Military Embedded Systems

Understanding GCIA: A paradigm shift for establishing an overall ground-combat vehicle architecture


February 16, 2023

Jacob Sealander


Understanding GCIA: A paradigm shift for establishing an overall ground-combat vehicle architecture
1/3 Save Starter Kit image: Curtiss-Wright

The U.S. Army has long pursued a standardized infrastructure and architecture for ground-combat vehicle hardware and networking. While the VICTORY [Vehicular Integration for C4ISR/EW Interoperability] standard helped make some progress and created some excitement, the need to converge on a more focused solution set soon became apparent. That reality resulted in hardware/software convergence which explored what such a solution set might look like, such as standardizing on 3U OpenVPX, as a way of driving a modular enough solution that could have a significant impact on interoperability. The next step was CMOSS [Command, Control, Communications, Computers, Cyber, Intelligence, Surveillance, Reconnaissance (C5ISR)/Electronic Warfare Modular Open Suite of Standards], which – in its effort to define the suite of standards for building the desired infrastructure and network – embraced the VICTORY, MORA [Modular Open RF Architecture], and OpenVPX standards.

When the SOSA [Sensor Open Systems Architecture] Technical Standard effort began, it focused initially on airborne sensor systems. While it makes use of many of the same standards as the CMOSS standards, such as OpenVPX, it became clear that these standards didn’t go far enough to satisfy the Army’s vision for combat vehicles. The Army has developed two new standards – the PEO [Program Executive Office] Aviation and PEO [Ground Combat Systems) GCS’s CMFF (CMOSS Mounted Form Factor) and the PEO GCS’s GCS Common Infrastructure Architecture (GCIA) – to define a detailed and comprehensive architecture for the desired interoperability, adaptability, and technology movement.

While CMFF focuses on the C4ISR piece of the vehicle infrastructure (communications and mission management), GCIA focuses on the requirements to enable a core compute networked infrastructure that will enable a system designer to simply “plug in” all the desired capabilities. Most importantly, GCIA is concerned with how the network moves and shares data to support all the resources needed to host the different functions on a ground-combat vehicle. For example, GCIA defines a version of Ethernet that supports TSN (time-sensitive network) standards for safety-critical data movement on the standard core network. In addition, GCIA directs the use of Intel hardware and Linux software and defines the types of displays (dumb vs. smart), security (multilevel security boxes vs. single-level boxes).

While GCIA looks to SOSA for system profile definitions and VITA hardware standards, it limits the approved use to only a handful of SOSA profiles and narrow subset of hardware standards. This stricture forces designers to build from a much smaller set of building blocks from the beginning in order to deliver the benefits of greatly reduced time to field new technology and tech refreshes for ground combat vehicles that GCIA promises. New functions often arrive in their own boxes that host their own computers and need space on an already crowded vehicle. Each box also has its own software that must be qualified and communicate with the next layer of software on the vehicle network: All of this adds time and program risk.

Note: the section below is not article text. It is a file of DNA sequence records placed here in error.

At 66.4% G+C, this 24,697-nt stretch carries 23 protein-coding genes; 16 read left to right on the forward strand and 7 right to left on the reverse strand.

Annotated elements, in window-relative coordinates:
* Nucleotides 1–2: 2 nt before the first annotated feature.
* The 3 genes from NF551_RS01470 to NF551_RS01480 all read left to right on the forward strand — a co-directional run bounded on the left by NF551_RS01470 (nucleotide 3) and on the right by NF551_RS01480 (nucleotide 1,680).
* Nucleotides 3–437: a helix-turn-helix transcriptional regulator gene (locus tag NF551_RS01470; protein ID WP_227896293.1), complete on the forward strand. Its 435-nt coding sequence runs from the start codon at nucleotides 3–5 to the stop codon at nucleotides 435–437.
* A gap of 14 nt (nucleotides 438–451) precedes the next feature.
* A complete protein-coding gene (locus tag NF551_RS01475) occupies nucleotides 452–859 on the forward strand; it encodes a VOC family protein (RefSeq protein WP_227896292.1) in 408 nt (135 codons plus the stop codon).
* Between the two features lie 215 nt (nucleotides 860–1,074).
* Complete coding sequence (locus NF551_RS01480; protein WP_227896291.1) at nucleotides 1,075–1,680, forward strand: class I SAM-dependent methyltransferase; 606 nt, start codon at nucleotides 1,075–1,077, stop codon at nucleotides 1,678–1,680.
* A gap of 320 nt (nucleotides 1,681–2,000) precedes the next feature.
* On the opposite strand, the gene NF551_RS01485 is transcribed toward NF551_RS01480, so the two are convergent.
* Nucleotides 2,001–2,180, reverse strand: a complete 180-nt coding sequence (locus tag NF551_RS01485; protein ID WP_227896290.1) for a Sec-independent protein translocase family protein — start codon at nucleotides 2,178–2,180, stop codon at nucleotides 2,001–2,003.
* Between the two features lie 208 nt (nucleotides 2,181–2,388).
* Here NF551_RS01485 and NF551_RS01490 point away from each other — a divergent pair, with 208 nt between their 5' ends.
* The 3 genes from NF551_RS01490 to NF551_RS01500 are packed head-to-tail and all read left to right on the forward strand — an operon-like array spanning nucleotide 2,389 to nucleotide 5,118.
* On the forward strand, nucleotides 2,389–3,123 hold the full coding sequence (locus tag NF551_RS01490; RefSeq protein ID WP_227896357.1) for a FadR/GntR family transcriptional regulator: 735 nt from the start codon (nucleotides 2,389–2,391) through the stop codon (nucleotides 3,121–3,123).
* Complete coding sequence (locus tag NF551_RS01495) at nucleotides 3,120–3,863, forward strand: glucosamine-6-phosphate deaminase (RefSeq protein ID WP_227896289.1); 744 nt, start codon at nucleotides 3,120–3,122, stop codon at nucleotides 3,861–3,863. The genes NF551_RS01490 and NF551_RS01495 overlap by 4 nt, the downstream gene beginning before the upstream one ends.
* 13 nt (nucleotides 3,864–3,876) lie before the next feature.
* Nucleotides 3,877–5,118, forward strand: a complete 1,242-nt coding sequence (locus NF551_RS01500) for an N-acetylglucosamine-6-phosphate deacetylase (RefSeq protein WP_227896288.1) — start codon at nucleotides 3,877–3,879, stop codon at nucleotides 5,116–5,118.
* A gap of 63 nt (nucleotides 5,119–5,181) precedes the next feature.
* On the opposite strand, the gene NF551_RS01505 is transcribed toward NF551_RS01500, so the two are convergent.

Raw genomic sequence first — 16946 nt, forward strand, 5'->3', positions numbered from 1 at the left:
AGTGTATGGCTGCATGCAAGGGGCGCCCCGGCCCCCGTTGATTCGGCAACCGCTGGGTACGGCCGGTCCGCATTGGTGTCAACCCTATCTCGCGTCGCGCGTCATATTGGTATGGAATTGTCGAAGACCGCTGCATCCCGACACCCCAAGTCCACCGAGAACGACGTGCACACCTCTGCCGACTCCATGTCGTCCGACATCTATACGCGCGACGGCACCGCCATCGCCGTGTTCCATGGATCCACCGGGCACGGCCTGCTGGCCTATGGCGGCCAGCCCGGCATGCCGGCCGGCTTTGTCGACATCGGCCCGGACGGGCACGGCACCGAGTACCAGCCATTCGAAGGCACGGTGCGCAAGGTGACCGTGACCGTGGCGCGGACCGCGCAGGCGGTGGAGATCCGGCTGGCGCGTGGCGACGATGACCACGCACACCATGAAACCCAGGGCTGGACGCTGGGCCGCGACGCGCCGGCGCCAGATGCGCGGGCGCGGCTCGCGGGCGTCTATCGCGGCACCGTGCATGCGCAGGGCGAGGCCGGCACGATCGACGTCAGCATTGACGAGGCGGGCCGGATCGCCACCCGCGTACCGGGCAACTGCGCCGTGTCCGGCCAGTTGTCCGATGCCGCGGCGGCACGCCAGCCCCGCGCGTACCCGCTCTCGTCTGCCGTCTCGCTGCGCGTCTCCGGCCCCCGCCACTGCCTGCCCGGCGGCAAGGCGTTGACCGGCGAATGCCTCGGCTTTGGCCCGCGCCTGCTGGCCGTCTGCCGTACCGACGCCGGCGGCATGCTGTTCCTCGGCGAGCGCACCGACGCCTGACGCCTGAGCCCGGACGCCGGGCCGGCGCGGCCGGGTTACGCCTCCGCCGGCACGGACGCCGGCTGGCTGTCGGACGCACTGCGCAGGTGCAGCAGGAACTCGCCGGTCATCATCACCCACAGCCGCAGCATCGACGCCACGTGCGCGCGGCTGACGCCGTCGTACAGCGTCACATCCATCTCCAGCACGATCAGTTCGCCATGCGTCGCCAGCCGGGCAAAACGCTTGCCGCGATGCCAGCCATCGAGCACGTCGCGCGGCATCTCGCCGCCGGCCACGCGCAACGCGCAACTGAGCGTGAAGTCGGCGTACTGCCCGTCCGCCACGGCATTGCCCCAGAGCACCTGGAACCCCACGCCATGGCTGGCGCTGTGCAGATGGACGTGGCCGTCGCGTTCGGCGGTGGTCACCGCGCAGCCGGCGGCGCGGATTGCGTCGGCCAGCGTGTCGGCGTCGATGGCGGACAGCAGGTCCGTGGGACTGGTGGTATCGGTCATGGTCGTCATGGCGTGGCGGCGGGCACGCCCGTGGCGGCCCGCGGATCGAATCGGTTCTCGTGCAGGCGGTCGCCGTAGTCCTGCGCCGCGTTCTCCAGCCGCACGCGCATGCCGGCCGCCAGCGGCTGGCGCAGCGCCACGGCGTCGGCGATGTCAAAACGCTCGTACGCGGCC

The GCIA network can accommodate very-low-latency paths while providing determinism. System designers can use the specified building blocks and develop their software on the very same hardware platform that all other GCIA-compliant suppliers are using; GCIA defines the internal vehicle network (IVN). Capabilities can be hosted anywhere on the platform because all of the resources will be networked, so solutions developed for GCIA-based applications will be transportable between different hardware elements, not just within the platform, but platform to platform, from compute instance to compute instance. The ability to move applications and functions, using distributed network resources, to any spot in the vehicle will provide an unprecedented new level of fault resiliency compared to today’s vehicle architectures, where there is very little redundancy built in.

Going forward, ground-combat vehicle solutions will need to support GCIA, which has the needed specificity while leveraging SOSA and CMOSS. GCIA’s complete hardware and software ecosystem definition represents a paradigm shift on how to establish a vehicle architecture by defining an overall integrated solution. Curtiss-Wright’s next generation of modules, from switches to processors to payload and special-function cards, will all support TSN and GCIA and will implement the IPMI solutions for system and chassis management to make it easy to use all of the highly configurable resources on the network. (Figure 1.)

[Figure 1 | Examples of GCIA Common Compute solutions include the 1/3 SAVE starter kit (shown), 1/2 SAVE enclosure, and full SAVE enclosure.]

Jacob Sealander is Chief Architect, C5ISR Systems, for Curtiss-Wright Defense Solutions.

Curtiss-Wright Defense Solutions

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